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Custom Language Support

Experimental Feature

Custom language in ast-grep is an experimental option. Use it with caution!

In this guide, we will show you how to use a custom language that is not built into ast-grep.

We will use Mojo 🔥 as an example!

Tree-sitter is a popular parser generator library that ast-grep uses to support many languages. However, not all Tree-sitter compatible languages are shipped with ast-grep command line tool.

If you want to use a custom language that is not built into ast-grep, you can compile it as a dynamic library first and load it via custom language registration.

There will be three steps to achieve this:

  1. Install tree-sitter CLI and prepare the grammar file.
  2. Compile the custom language as a dynamic library.
  3. Register the custom language in ast-grep project config.

Pro Tip

You can also reuse the dynamic library compiled by neovim. See this link to find where the parsers are.

Prepare Tree-sitter Tool and Parser

Before you can compile a custom language as a dynamic library, you need to install the Tree-sitter CLI tool and get the Tree-sitter grammar for your custom language.

The recommended way to install the Tree-sitter CLI tool is via npm:

npm install -g tree-sitter-cli

Alternative installation methods are also available in the official doc.

For the Tree-sitter grammar, you can either write your own or find one from the Tree-sitter grammars repository.

Since Mojo is a new language, we cannot find an existing repo for it. But I have created a mock grammar for Mojo.

You can clone it for the tutorial sake. It is forked from Python and barely contains Mojo syntax(just struct/fn keywords).

git clone

Compile the Parser as Dynamic Library

Once we have prepared the tool and the grammar, we can compile the parser as dynamic library.

There are no official instructions on how to do this on the internet, but we can get some hints from Tree-sitter's source code.

One way is to set an environment variable called TREE_SITTER_LIBDIR to the path where you want to store the dynamic library, and then run tree-sitter test in the directory of your custom language parser.

This will generate a dynamic library at the TREE_SITTER_LIBDIR path.

For example:

cd path/to/mojo/parser
export TREE_SITTER_LIBDIR=path/to/your/dir
tree-sitter test

Another way is to use the following commands to compile the parser manually:

gcc -shared -fPIC -fno-exceptions -g -I {header_path} -o {lib_path} -O2 {scanner_path} -xc {parser_path} {other_flags}

where {header_path} is the path to the folder of header file of your custom language parser (usually src) and {lib_path} is the path where you want to store the dynamic library (in this case {scanner_path} and {parser_path} are the c or cc files of your parser. You also need to include other gcc flags if needed.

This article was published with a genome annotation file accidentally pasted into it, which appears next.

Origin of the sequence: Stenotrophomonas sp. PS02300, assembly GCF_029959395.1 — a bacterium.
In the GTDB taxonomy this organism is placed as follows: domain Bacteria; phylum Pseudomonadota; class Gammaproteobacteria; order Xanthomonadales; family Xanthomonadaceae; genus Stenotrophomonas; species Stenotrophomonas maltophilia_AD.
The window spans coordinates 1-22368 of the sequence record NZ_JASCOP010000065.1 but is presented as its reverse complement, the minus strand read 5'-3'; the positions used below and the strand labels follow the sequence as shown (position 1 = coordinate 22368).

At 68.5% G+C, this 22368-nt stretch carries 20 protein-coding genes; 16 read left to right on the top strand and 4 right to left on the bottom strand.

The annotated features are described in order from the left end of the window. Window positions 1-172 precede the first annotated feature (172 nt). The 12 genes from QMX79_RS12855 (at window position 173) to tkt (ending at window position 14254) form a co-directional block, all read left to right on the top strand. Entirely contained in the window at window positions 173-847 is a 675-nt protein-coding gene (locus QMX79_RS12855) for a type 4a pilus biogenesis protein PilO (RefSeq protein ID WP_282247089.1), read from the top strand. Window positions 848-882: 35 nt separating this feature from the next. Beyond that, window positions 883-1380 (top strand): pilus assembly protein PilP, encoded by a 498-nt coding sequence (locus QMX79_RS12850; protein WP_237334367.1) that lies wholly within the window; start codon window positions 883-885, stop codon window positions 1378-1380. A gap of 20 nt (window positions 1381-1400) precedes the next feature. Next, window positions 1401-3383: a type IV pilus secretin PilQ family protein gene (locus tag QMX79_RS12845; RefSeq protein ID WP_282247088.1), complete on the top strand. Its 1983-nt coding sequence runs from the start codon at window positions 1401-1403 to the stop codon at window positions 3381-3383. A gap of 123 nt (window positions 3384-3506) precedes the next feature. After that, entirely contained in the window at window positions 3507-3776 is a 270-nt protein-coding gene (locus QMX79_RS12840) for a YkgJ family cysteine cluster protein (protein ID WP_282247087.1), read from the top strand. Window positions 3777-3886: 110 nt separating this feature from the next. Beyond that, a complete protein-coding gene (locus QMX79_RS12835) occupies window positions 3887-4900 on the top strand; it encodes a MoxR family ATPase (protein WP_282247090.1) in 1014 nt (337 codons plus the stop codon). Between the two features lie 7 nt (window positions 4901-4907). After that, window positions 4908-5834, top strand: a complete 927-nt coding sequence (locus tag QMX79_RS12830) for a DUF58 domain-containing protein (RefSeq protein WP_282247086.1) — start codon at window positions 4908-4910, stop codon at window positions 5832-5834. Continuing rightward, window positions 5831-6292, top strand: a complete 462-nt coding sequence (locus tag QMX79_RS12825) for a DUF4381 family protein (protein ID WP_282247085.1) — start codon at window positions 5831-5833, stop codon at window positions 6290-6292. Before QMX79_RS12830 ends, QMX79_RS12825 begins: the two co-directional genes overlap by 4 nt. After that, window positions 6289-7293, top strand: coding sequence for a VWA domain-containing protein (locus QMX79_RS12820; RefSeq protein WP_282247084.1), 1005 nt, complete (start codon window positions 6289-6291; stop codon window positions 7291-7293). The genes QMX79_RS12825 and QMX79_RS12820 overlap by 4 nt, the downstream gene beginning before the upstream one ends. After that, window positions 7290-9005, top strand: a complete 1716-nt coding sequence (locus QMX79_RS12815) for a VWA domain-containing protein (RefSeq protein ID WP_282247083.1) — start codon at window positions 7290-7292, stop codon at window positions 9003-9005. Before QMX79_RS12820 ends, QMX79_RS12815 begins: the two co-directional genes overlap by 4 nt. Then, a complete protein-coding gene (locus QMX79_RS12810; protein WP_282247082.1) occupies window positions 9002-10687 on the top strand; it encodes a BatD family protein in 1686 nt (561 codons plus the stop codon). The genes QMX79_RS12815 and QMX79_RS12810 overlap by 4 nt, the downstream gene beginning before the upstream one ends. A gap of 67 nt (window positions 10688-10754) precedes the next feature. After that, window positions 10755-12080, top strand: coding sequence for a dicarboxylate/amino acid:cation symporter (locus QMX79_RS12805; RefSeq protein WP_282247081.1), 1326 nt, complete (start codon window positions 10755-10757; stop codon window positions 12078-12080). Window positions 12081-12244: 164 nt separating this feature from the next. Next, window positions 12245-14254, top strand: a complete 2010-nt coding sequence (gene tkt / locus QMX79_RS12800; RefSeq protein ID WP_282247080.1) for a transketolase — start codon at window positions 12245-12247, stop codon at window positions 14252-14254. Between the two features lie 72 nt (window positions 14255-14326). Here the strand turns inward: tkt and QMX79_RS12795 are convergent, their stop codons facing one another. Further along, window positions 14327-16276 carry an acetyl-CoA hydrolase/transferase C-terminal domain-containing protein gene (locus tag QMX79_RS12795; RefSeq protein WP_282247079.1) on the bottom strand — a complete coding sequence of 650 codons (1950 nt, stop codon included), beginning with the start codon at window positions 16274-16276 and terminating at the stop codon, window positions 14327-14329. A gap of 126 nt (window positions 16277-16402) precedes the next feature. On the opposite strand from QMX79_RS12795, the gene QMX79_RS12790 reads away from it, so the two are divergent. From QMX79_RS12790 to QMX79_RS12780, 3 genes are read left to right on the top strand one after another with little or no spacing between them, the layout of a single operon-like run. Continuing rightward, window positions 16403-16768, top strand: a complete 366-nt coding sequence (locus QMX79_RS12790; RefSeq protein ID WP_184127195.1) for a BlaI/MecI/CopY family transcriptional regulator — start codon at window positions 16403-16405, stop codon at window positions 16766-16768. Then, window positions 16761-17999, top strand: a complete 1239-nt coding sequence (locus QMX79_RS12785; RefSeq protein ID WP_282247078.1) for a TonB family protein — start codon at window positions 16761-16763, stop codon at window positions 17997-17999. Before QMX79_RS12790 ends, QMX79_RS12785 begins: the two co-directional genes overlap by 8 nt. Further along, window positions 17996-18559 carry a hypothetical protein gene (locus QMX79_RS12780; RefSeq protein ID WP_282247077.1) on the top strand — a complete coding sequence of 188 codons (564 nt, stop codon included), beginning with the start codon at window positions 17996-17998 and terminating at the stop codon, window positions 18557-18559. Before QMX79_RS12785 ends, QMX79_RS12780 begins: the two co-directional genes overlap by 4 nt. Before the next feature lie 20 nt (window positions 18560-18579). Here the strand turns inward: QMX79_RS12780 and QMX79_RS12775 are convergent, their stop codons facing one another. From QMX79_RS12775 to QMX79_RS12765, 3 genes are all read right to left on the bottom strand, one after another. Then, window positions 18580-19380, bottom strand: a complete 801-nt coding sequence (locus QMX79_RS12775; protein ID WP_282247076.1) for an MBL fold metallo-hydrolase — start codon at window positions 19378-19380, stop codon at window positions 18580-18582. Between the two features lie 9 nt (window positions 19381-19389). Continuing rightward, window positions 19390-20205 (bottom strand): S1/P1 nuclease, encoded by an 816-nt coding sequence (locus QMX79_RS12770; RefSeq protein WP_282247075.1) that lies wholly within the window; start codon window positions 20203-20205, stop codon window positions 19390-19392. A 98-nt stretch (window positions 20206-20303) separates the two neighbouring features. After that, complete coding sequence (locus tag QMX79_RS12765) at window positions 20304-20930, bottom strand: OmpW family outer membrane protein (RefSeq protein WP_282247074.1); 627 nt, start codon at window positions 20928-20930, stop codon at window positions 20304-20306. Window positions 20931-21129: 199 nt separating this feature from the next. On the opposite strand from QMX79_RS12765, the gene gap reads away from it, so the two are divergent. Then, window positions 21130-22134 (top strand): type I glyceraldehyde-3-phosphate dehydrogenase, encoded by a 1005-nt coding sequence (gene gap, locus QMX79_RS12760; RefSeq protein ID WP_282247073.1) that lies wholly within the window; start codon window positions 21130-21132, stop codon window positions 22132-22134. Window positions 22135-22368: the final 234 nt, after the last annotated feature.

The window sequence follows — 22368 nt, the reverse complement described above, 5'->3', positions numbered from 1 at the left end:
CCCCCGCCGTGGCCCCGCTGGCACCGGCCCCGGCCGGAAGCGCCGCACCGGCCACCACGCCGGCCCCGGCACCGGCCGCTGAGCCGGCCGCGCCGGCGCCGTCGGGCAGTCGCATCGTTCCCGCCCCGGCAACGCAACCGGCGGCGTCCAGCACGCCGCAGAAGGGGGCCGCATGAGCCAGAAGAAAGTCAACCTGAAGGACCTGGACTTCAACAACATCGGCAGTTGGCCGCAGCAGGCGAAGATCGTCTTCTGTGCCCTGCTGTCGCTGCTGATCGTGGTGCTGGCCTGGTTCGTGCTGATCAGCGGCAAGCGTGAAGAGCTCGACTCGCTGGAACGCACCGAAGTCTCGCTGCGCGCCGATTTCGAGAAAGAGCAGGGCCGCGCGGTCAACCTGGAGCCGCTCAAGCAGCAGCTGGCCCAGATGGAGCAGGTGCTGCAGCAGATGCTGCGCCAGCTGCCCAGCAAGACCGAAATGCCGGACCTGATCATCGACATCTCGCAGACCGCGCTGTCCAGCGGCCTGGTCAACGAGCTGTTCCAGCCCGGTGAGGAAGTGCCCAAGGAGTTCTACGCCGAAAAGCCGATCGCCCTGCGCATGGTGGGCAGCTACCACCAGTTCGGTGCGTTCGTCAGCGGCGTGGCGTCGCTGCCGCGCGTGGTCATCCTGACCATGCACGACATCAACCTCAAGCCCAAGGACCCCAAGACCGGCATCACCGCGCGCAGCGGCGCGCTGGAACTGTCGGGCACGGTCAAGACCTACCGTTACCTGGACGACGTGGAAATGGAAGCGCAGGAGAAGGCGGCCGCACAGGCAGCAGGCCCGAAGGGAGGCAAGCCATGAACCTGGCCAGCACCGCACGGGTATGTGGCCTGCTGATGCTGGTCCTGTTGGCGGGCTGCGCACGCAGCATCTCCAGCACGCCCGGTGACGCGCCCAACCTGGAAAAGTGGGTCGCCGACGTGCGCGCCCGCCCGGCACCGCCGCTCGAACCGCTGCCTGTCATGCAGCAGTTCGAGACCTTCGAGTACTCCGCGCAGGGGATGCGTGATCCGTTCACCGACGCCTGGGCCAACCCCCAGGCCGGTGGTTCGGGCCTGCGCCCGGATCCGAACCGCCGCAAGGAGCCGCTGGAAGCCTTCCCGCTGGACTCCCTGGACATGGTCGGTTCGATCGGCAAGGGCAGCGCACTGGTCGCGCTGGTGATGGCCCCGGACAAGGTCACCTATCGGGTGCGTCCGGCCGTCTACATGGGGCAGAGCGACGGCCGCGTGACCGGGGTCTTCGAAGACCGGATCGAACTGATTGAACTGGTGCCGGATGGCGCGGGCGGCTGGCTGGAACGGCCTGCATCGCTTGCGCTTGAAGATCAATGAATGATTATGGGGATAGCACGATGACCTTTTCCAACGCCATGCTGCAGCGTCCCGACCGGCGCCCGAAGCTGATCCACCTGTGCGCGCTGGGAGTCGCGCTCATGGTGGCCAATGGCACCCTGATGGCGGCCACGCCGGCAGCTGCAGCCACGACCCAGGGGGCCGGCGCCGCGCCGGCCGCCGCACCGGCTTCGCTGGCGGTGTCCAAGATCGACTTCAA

For example, in mojo's case, the full command will be:

gcc -shared -fPIC -fno-exceptions -g -I 'src' -o -O2 src/ -xc src/parser.c -lstdc++


tree-sitter-cli is the preferred way to compile dynamic library.

Register Language in sgconfig.yml

Once you have compiled the dynamic library for your custom language, you need to register it in the sgconfig.yml file. You can use the command sg new to create a project and find the configuration file in the project root.

You need to add a new entry under the customLanguages key with the name of your custom language and some properties:

# sgconfig.yml
ruleDirs: ["./rules"]
      libraryPath:     # path to dynamic library
      extensions: [mojo, 🔥]   # file extensions for this language
      expandoChar: _           # optional char to replace $ in your pattern

The libraryPath property specifies the path to the dynamic library relative to the sgconfig.yml file or an absolute path. The extensions property specifies a list of file extensions for this language. The expandoChar property is optional and specifies a character that can be used instead of $ for meta-variables in your pattern.

What's expandoChar?

ast-grep requires pattern to be a valid syntactical construct, but $VAR might not be a valid expression in some language. expandoChar will replace $ in the pattern so it can be parsed successfully by Tree-sitter.

For example, $VAR is not valid in Python Mojo. So we need to replace it with _VAR. You can check the expandoChar of ast-grep's built-in languages here.

Use It!

Now you are ready to use your custom language with ast-grep! You can use it as any other supported language with the -l flag or the language property in your rule.

For example, to search for all occurrences of print in mojo files, you can run:

sg -p "print" -l mojo

Or you can write a rule in yaml like this:

id: my-first-mojo-rule
language: mojo  # the name we register before!
severity: hint
  pattern: print

And that's it! You have successfully used a custom language with ast-grep!

Inspect Parser Output

Due to limited bandwidth, ast-grep does not support pretty print Concrete Syntax Trees.

However, you can use tree-sitter-cli to dump the AST tree for your file.

tree-sitter parse [file_path]

Quiz Time

Can you support parse main.ʕ◔ϖ◔ʔ as Golang?


Made with ❤️ with Rust